That Chinese officials recently told Argentine officials that Argentina should let its "inefficient" industries collapse and instead import from China is somehow lost on Argentine officials that China is just another hegemon out to remake the world for the benefit of China.

China and Brazil
From National Public Radio (March 2009):

Raw materials like soy and iron ore form the basis of Brazil's skyrocketing exports to China, which doubled in just three years.

Welber Barral, Brazil's secretary of international trade in the Ministry of Development, Industry and Trade, says China has become "a very important partner to Brazil. In fact, China became the second partner to Brazil after the United States."

Barral also notes that as their commercial ties intensified, 6 percent of all Brazilian exports went to China last year, while 10 percent of all imports came from China. But Barral says Brazil's new trade deficit with China may actually be beneficial for many Brazilians.

"Because we have this sense that it reduces inflation and gives more opportunity for the poor population of Brazil that [now] has cheaper goods," he says. "On the other hand, as a principle, we don't have to reduce the 10 percent imports from China; we have to increase our exports to 12 percent."

China's ambassador to Brazil, Chen Duqing, says the Chinese and Brazilian economies are "mutually complementary" and insists that with China as a partner, Brazil will reduce its dependence on the U.S. market.

At the same time, Duqing acknowledges that he has had to address apprehensions among some business circles in Brazil that a lopsided commercial relationship may be developing.

China and Equatorial Guinea
From The China Institute at the University of Alberta (February 2006)

A subsidiary of leading Chinese oil and gas producer China National Offshore Oil Company Ltd. (CNOOC) has signed a production-sharing contract for an offshore block in Equatorial Guinea.

The five-year contract was signed on Friday by Equatorial Guinea's mines ministry, national oil firm GEPetrol and CNOOC Africa Ltd., Xinhua news agency said Saturday, citing CNOOC sources.

It covers a block of about 2,287 square kilometres (915 square miles) off the south coast of Equatorial Guinea with the waters ranging from 30 to 1,500 metres (99 to 4,950 feet) in depth.

The agreement follows a strategic partnership between the two countries announced by President Teodoro Obiang Nguema during a visit to Beijing in October.

Equatorial Guinea is the third biggest producer of crude oil in sub-Sahara Africa. US companies have hitherto developed its oil resources.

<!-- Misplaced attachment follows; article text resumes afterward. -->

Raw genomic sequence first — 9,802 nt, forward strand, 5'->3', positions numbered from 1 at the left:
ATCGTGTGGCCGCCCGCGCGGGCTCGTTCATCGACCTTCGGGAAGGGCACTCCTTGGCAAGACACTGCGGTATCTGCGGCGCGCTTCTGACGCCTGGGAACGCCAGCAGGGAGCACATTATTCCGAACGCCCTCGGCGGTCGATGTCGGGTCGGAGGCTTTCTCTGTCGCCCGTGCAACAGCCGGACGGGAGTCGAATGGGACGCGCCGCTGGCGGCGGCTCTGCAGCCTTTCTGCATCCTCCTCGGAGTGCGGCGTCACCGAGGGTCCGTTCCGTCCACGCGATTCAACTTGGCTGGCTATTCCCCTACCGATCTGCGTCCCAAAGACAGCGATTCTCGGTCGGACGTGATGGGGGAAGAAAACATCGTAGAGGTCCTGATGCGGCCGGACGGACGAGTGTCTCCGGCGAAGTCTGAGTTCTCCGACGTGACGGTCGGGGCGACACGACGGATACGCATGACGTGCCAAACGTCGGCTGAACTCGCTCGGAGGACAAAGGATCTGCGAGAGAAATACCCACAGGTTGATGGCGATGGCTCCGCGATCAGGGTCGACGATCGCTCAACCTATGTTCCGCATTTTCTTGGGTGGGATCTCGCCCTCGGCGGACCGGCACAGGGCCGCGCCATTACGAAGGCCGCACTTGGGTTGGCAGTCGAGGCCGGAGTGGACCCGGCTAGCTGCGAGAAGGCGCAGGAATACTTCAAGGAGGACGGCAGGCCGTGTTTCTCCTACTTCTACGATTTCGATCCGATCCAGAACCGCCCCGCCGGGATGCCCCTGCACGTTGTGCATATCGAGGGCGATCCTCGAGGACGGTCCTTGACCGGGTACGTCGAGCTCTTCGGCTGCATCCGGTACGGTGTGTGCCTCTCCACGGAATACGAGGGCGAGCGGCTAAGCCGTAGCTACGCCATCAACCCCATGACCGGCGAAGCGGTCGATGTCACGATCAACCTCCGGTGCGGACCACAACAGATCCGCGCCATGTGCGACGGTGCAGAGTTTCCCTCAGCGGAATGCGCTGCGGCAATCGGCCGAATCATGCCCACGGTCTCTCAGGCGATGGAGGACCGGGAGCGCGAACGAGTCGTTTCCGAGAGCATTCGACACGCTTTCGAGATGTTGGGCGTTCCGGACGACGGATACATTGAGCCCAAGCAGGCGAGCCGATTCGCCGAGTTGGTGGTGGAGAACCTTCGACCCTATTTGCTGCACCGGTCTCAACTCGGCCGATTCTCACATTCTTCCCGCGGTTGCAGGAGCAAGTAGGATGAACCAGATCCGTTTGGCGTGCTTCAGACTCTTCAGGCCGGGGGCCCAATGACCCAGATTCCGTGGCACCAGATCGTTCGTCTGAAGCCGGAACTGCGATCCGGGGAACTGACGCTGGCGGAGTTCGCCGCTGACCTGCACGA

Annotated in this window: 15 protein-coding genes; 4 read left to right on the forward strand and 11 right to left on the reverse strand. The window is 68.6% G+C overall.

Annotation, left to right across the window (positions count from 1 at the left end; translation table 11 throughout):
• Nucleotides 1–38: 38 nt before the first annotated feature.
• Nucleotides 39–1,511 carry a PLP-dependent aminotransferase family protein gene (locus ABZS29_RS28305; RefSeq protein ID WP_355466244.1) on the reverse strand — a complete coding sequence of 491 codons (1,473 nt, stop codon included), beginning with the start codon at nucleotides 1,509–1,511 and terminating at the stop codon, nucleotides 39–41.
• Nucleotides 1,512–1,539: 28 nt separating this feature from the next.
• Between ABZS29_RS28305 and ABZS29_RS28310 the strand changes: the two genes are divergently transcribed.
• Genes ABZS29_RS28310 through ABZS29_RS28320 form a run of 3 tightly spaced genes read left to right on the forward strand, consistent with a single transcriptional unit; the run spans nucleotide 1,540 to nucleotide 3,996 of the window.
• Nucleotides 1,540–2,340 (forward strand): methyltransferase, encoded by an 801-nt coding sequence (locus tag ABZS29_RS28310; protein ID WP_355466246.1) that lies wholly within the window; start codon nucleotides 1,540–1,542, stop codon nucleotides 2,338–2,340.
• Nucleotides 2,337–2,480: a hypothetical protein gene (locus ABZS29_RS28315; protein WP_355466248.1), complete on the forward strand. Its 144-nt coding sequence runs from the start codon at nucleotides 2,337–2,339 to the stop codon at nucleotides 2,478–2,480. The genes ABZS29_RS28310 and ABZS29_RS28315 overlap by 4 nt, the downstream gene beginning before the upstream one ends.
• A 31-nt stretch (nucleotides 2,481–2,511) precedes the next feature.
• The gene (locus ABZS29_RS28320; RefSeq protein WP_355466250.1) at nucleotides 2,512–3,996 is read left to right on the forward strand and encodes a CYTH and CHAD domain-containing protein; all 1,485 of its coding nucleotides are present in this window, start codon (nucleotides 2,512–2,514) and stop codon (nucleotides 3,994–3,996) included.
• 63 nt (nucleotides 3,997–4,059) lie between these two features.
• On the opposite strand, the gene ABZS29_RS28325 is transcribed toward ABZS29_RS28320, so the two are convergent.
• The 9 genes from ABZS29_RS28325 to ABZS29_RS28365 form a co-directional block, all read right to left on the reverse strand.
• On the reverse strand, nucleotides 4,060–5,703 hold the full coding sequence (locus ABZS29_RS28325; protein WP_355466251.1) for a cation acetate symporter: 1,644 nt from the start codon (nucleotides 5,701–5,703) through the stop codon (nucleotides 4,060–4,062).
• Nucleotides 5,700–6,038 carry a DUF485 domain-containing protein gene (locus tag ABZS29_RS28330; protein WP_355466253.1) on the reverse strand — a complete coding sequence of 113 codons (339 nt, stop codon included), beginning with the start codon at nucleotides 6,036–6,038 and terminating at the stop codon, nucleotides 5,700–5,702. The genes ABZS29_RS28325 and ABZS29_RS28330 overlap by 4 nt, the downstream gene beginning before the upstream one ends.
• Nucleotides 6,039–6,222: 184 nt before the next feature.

CNOOC vice president Zhu Mingcai cited the deal as another sign of progress in the energy firm's expansion of overseas operations, Xinhua said.

Formerly a Spanish colony, Equatorial Guinea might be the most repressive place in Africa. It boasts the distinction of being the only country that I have ever been to that does not sell newspapers. It isn't a country as much as a family run concentration camp. Teodoro Obiang Nguema Mbasogo makes Robert Mugabe look like a saint. And China is now his main benefactor.

China and Gabon
From Xinhua Net (November 2008):

China and Gabon signed a pact on economic and technological cooperation here Friday in an effort to push for more and better cooperation in large-scale projects.

The agreement was signed after visiting Chinese top legislator Wu Bangguo held talks with Gabonese President El Hadj Omar Bongo Ondimba in the presidential palace here.

Wu said that economic cooperation served as the foundation for bilateral ties and that both sides were paying more and more attention to this. Both sides should try to take advantage of the complementarity of their economies by turning it into huge economic achievement, Wu said.

He said that cooperation in large-scale projects in mineral production, power production and gymnasium construction should be further strengthened by hastening the pace of their initial phases, expressing the hope that these projects will become new bonds between the two economies.

Bongo said that relations with China had been a high priority on Gabon's foreign relations' agenda and that more progress should be made on the agreed large-scale projects.

Bongo said the two countries should cooperate in a wider and deeper scale, pushing for further progress in bilateral ties.

Gabon is Wu's second leg of his five-African nations tour. He finished his two-day visit to Algeria Thursday. He will visit Ethiopia, Madagascar and Seychelles.

Previously in 2006, Gabon granted China sole rights to exploit huge untapped iron ore reserves and build costly rail links needed to reach them. China is also invested in OPEC member Gabon's oil industry.

China and the Sudan
From Washington Post (December 2004):

China's transformation from an insular, agrarian society into a key force in the global economy has spawned a voracious appetite for raw materials, sending its companies to distant points of the globe in pursuit -- sometimes to lands shunned by the rest of the world as rogue states. China's relationship with Sudan has become particularly deep, demonstrating that China's commercial relations are intensifying human rights concerns outside its borders while beginning to clash with U.S. policies and interests.